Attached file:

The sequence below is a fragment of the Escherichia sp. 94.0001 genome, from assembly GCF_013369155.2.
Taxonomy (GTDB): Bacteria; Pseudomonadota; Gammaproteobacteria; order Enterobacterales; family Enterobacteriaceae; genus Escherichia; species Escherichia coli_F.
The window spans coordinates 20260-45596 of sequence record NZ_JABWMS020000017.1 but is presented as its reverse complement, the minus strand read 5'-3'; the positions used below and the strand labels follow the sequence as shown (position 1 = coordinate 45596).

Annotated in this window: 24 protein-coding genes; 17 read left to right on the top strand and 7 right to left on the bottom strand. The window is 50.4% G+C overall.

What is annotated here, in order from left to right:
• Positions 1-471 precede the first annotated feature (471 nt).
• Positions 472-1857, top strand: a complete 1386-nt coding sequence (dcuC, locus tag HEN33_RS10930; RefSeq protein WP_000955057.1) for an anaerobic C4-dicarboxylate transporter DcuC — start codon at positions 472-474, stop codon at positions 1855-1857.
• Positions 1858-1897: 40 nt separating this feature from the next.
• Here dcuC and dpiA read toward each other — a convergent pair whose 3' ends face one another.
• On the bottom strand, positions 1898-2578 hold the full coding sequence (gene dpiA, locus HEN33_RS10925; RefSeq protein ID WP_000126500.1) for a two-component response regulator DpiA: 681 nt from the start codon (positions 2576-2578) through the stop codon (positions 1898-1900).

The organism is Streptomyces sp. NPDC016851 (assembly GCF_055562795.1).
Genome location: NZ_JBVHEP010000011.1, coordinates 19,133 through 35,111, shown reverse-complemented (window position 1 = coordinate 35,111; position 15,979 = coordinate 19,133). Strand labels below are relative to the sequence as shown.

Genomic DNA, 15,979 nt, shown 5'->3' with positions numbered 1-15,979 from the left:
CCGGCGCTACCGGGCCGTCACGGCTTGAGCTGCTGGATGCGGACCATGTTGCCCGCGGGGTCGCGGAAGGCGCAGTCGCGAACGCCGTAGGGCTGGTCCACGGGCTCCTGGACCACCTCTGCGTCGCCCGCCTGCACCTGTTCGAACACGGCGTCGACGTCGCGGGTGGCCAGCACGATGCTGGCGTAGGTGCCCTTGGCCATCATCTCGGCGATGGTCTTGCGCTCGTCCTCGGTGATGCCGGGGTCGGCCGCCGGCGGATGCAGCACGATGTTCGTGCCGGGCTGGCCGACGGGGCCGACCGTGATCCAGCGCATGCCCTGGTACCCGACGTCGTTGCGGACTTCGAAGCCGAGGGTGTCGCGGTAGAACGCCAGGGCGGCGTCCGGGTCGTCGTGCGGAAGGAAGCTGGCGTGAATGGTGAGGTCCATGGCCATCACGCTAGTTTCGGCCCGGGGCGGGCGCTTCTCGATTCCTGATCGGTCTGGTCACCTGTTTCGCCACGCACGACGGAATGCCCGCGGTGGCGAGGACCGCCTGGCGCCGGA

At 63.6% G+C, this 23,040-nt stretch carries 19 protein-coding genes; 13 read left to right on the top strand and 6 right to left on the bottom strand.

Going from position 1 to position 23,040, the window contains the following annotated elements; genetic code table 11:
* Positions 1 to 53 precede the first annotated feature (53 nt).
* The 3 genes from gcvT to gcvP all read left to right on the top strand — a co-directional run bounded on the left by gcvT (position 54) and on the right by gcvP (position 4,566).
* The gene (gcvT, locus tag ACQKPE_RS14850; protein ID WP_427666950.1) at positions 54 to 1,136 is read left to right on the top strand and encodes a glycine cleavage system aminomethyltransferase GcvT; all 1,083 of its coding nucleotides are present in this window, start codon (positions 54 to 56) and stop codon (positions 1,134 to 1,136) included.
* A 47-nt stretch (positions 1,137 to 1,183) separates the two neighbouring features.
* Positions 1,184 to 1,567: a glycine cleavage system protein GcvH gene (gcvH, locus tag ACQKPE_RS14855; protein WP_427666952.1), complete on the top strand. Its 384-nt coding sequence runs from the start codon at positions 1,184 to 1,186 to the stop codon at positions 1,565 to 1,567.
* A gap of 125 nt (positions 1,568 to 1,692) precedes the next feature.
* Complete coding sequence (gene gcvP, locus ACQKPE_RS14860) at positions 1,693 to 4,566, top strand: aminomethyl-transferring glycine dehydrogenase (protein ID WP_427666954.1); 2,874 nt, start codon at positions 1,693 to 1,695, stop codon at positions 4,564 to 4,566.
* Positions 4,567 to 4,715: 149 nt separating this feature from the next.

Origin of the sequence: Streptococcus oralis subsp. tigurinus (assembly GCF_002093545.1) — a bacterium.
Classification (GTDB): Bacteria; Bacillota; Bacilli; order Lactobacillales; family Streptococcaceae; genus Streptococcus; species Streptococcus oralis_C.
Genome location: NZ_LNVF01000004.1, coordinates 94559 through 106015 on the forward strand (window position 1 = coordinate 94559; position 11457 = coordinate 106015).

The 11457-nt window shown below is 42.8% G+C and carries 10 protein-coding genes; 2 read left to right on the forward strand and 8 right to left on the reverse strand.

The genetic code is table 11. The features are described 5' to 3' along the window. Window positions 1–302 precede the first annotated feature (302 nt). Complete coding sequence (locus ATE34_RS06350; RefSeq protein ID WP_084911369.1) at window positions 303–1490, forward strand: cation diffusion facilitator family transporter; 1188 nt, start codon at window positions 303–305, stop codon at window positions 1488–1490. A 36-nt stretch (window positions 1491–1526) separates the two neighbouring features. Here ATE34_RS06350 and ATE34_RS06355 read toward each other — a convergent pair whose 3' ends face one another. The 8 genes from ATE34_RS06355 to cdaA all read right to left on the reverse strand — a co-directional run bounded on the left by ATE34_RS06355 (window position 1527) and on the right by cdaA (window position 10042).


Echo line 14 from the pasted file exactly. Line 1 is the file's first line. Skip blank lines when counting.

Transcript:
CCGGCGCTACCGGGCCGTCACGGCTTGAGCTGCTGGATGCGGACCATGTTGCCCGCGGGGTCGCGGAAGGCGCAGTCGCGAACGCCGTAGGGCTGGTCCACGGGCTCCTGGACCACCTCTGCGTCGCCCGCCTGCACCTGTTCGAACACGGCGTCGACGTCGCGGGTGGCCAGCACGATGCTGGCGTAGGTGCCCTTGGCCATCATCTCGGCGATGGTCTTGCGCTCGTCCTCGGTGATGCCGGGGTCGGCCGCCGGCGGATGCAGCACGATGTTCGTGCCGGGCTGGCCGACGGGGCCGACCGTGATCCAGCGCATGCCCTGGTACCCGACGTCGTTGCGGACTTCGAAGCCGAGGGTGTCGCGGTAGAACGCCAGGGCGGCGTCCGGGTCGTCGTGCGGAAGGAAGCTGGCGTGAATGGTGAGGTCCATGGCCATCACGCTAGTTTCGGCCCGGGGCGGGCGCTTCTCGATTCCTGATCGGTCTGGTCACCTGTTTCGCCACGCACGACGGAATGCCCGCGGTGGCGAGGACCGCCTGGCGCCGGA